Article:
In many ways the “Better Together” message that TJ and I believe in was a part of the message all along. Way back to the battered and bruised pastries.

 

Which is why we hope that by offering this fundraising opportunity at no cost to climbing gyms and outdoor associations affiliated with climbing we can help each participating entity generate as much funding as possible for direct financial assistance to their staff while minimizing the financial risk to each and every business involved during these challenging times. We hope that the more you market this campaign/movement, the more money you can generate to assist your teams. You can sign up here to get a free digital marketing kit and to get your gym listed on the storefront. Whenever someone purchases a shirt and selects your gym during checkout you will get $10 for you to provide to your staff.

 

And most importantly we hope you believe in our message too. That we are a stronger community, a more inclusive community, a more resilient community – ultimately a community that is and will always be a community that is Better Together.

 

Sincerely,
TJ Norris & Shane Way

 

ADD YOUR GYM

 

Tags:  climbing culture  community development  coronavirus  COVID-19  employee engagement  employee turnover  human resources  leadership  marketing  staff retention 

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Member Engagement Series: How to Start a Blog for Your Climbing Gym

Posted By Emma Walker, Thursday, April 23, 2020
How to Start a Blog

Gyms across the country are missing their members, and the folks who usually climb at your facility are missing you, too. One way to keep your membership engaged in the virtual realm is a blog your audience can access through your gym’s website.

 

If you’re producing engaging, high-quality content—and, when you’re ready for some varsity-level blogging, using SEO (more on that later)—you’ll not only keep your own members coming back, but also draw in other readers searching for relevant content. Here’s how to get started.

 

Build a Strategy

What’s the purpose of your blog? (It’s ok if the initial answer is “Find a way to keep my members’ attention during the coronavirus outbreak.”)

 

In order to publish content that will keep your members coming back for more, you’ll need to identify just what it is your blog does. One way to do this is to do a brief analysis of your closest competitors or take a peek at the results of any recent member surveys. You’re looking for what sets your facility apart—why do members choose to climb there?

 

Your content strategy is an answer to that question. If members say they love the fitness equipment and classes, maybe at-home workouts and nutrition for climbers are frequent topics. Are your members in love with the routesetting at your gym? Perhaps a Q&A with your star setter to learn what inspires them.

 

The content strategy also addresses logistical details. When and how often do you post? Is your gym’s tone warm and casual or authoritative? Don’t worry if you don’t know the answers to these questions right away—take a guess, and then refine your content strategy as you learn more after publishing a few posts.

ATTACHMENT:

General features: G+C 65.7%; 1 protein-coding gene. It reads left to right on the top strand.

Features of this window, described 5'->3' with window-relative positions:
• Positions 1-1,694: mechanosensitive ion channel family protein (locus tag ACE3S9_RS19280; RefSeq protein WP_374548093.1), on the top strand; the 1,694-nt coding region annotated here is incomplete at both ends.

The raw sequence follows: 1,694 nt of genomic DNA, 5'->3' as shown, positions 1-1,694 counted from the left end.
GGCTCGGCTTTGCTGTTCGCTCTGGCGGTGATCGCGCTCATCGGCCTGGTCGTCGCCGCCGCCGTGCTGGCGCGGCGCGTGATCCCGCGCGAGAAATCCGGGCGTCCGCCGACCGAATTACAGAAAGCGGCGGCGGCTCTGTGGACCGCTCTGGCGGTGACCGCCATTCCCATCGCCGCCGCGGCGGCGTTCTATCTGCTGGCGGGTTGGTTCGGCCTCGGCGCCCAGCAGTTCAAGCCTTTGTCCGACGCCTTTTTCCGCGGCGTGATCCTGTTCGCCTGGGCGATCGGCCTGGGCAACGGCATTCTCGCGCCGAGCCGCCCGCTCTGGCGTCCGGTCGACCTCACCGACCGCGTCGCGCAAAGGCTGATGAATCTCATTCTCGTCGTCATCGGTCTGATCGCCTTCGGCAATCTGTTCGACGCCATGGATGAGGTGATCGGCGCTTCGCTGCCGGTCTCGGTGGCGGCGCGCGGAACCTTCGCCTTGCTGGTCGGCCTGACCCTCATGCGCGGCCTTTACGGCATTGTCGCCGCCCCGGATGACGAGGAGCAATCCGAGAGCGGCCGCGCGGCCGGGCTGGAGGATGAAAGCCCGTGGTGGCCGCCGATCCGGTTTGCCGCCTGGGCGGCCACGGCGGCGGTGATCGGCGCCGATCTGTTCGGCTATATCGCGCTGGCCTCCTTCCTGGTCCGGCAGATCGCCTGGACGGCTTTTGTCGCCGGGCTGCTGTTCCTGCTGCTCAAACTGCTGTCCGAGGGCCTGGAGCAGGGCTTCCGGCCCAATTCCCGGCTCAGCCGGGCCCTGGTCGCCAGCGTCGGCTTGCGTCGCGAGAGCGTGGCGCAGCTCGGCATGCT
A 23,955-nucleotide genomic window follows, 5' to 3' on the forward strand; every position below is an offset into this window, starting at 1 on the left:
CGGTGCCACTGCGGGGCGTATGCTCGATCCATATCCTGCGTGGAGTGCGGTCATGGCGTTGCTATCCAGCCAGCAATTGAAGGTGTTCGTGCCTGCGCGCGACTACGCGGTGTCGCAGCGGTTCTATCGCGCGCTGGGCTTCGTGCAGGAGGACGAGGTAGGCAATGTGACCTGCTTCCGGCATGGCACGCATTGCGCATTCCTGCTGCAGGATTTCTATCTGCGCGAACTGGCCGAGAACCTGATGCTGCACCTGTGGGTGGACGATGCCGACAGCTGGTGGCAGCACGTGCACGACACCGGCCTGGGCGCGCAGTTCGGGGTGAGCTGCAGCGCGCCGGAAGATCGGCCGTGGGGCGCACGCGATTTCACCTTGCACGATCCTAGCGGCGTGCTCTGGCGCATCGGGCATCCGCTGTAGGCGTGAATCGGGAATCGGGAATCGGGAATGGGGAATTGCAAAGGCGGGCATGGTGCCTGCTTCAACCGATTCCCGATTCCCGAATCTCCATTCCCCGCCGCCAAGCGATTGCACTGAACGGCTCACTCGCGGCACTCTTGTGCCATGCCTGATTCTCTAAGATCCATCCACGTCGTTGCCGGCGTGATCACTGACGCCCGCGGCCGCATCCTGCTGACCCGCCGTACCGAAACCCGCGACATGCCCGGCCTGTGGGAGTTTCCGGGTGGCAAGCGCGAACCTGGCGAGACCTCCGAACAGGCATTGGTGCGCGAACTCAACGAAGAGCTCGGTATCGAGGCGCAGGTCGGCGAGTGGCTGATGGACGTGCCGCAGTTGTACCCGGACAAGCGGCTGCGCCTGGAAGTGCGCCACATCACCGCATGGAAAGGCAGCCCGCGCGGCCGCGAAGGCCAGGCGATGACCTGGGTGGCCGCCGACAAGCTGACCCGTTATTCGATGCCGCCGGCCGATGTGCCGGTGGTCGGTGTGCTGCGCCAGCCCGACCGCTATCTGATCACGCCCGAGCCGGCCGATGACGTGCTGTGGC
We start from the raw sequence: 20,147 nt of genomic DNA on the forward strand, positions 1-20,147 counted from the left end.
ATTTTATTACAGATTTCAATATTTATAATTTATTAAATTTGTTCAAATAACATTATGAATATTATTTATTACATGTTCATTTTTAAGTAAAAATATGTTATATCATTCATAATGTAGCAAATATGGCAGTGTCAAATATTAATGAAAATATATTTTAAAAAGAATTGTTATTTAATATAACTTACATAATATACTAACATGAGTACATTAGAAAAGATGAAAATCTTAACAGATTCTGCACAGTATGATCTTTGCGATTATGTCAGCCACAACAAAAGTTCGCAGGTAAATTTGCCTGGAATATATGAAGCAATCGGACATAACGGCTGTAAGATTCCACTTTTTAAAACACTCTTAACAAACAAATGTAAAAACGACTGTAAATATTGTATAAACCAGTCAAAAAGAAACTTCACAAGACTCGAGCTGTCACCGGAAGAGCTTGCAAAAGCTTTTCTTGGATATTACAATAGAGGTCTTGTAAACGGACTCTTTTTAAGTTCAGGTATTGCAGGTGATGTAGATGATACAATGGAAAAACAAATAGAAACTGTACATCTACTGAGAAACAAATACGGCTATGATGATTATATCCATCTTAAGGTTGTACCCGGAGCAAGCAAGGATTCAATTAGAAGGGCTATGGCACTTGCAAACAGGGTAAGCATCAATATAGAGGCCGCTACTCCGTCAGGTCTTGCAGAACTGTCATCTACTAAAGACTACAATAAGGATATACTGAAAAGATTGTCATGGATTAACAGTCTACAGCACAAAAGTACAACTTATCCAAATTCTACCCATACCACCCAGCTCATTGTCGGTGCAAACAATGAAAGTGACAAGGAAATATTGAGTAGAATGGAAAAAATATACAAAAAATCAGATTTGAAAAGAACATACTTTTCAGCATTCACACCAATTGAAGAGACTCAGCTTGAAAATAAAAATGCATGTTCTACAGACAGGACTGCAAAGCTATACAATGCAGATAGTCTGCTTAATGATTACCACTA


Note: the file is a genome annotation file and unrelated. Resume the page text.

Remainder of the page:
Stock Up on Content

Consistency is key—the best way to keep your audience engaged is to post content frequently, and on a regular schedule. To that end, you’ll want to build up a bank of content before you launch your blog. That way, you won’t end up with an unexpected gap in coverage if you have a busy week (or worse, launch a blog, post once, and lose your audience’s interest by neglecting to post again).

 

Start by mapping out the next few months’ worth of posts on the calendar. Add timely posts when they make sense for your specific community—a couple of weeks before your annual bouldering comp, a post by your trainer on getting comp-ready, or when the weather gets warmer, a post on cross-training for climbing.

 

In general, you’ll want a fair amount of “evergreen” content—posts that make sense no matter when you publish them, like a history of your gym or spotlights on staff and members. You can use this to fill in the gaps between your timely content pieces. Watch for a future post on ways to create the content your audience wants to see.

 

Pick Your Platforms

It’s possible that your website is already integrated with a blogging platform, in which case that’s probably the easiest way to start your blog. Regardless of whether you’re using that or a popular free platform like WordPress, take some time to familiarize yourself with the analytic tools your platform offers. This is how you’ll learn which days of the week and times of day to post, and how you’ll find out which topics and types of posts are the most popular.

 

Remember that hitting “Publish” isn’t the last step in the process—once those posts are up, you can use your other marketing channels to bring members to your blog. Posting an eye-catching photo related to your new post on Instagram or Facebook, along with a link to your blog and any relevant hashtags, will help draw traffic to your blog, as well.